As shown in the sculpture application, Guided Hand provides the user with plenty of potential to learn new crafty ways to print, but it is not absolutely necessary to print within the confines of a model or to print all of the model shown in the digital space, or to even have a model at all. By allowing some tolerance and freedom within the constraints, and because the user is stronger than the bounding forces and can break away from them, the user is thus able to make changes to a model in real time as it is being printed. Essentially what this means is that the model in the digital space, rather than being the target output print, could be thought of instead as more of a template. With this in mind the opportunity for prototyping arises, where with each print the user can make slight or subtle changes.

Robotic haptic interfaces like these tend to be most effective when coupled with a virtual environment that the user can experience, whether it’s in an augmented reality context (like a visual overlay), or in virtual reality:

An exciting concept in a visual overlay is that the overlay can provide more information than just the object in the haptic space, such as vector maps, or a heat map of what is left to be printed versus what is not, or advice on where in the volume to extrude ink faster and where to extrude slower. Imagine a gradient, such that as the color shifts from white to black, a number of variables can change. For example, the vibration of the haptic device could intensify, or perhaps the resistance or tolerance level intensifies, or perhaps the extrusion speed increases. Perhaps all of these things happen at once, all while the print is still being actuated and completely controlled by the user.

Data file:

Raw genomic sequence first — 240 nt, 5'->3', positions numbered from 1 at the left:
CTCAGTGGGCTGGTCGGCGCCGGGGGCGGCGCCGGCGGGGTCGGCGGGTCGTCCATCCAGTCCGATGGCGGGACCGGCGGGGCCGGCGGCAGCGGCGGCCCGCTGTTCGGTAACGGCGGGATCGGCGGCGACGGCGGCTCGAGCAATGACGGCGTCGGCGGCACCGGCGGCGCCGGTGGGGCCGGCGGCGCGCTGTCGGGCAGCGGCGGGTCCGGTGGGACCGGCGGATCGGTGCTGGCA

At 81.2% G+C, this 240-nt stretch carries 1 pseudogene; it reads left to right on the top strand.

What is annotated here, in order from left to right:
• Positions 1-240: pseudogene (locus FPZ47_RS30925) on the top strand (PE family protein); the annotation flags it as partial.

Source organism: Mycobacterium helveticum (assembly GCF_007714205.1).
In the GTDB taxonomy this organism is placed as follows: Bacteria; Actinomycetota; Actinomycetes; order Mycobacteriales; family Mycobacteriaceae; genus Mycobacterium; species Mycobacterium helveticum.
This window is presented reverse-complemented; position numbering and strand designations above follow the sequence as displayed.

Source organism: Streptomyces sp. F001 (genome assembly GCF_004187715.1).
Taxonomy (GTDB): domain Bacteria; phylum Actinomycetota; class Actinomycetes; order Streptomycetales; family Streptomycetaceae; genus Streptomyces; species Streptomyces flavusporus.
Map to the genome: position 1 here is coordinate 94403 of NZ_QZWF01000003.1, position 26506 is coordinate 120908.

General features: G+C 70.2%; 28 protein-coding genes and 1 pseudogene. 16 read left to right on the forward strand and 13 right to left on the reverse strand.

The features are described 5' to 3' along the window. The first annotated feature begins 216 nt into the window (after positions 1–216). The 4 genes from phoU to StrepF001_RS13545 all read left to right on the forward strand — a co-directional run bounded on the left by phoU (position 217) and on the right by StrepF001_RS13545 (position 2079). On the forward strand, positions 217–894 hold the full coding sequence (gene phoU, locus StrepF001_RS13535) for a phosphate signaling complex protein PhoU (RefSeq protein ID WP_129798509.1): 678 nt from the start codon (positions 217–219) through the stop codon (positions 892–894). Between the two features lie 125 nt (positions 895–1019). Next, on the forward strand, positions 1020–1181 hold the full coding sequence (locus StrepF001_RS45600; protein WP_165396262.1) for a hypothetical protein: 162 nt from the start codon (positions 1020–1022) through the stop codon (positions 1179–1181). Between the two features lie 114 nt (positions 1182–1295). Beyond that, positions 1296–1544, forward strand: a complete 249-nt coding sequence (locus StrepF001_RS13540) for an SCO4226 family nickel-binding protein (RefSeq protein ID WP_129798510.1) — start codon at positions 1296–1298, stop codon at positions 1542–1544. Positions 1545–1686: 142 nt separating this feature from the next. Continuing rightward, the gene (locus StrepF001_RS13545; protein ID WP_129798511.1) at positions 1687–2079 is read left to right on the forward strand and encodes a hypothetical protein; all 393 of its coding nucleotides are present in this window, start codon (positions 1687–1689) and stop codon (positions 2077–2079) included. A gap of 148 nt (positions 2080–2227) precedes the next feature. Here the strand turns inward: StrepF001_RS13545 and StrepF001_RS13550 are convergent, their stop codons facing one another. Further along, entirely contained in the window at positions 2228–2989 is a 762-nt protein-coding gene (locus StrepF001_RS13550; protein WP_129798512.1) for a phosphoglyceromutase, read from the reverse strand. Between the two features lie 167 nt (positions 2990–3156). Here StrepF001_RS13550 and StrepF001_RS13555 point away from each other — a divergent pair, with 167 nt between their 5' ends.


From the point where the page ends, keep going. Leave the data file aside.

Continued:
Sounds very cool, at least for you artistic types, but personally, I’m going to leave the 3D printing completely up to the robots. 

[ Guided Hand ] via [ Reddit ]

The Conversation (0)

The Bionic-Hand Arms Race

The prosthetics industry is too focused on high-tech limbs that are complicated, costly, and often impractical

12 min read
A photograph of a young woman with brown eyes and neck length hair dyed rose gold sits at a white table. In one hand she holds a carbon fiber robotic arm and hand. Her other arm ends near her elbow. Her short sleeve shirt has a pattern on it of illustrated hands.

The author, Britt Young, holding her Ottobock bebionic bionic arm.

Gabriela Hasbun. Makeup: Maria Nguyen for MAC cosmetics; Hair: Joan Laqui for Living Proof

In Jules Verne’s 1865 novel From the Earth to the Moon, members of the fictitious Baltimore Gun Club, all disabled Civil War veterans, restlessly search for a new enemy to conquer. They had spent the war innovating new, deadlier weaponry. By the war’s end, with “not quite one arm between four persons, and exactly two legs between six,” these self-taught amputee-weaponsmiths decide to repurpose their skills toward a new projectile: a rocket ship.

The story of the Baltimore Gun Club propelling themselves to the moon is about the extraordinary masculine power of the veteran, who doesn’t simply “overcome” his disability; he derives power and ambition from it. Their “crutches, wooden legs, artificial arms, steel hooks, caoutchouc [rubber] jaws, silver craniums [and] platinum noses” don’t play leading roles in their personalities—they are merely tools on their bodies. These piecemeal men are unlikely crusaders of invention with an even more unlikely mission. And yet who better to design the next great leap in technology than men remade by technology themselves?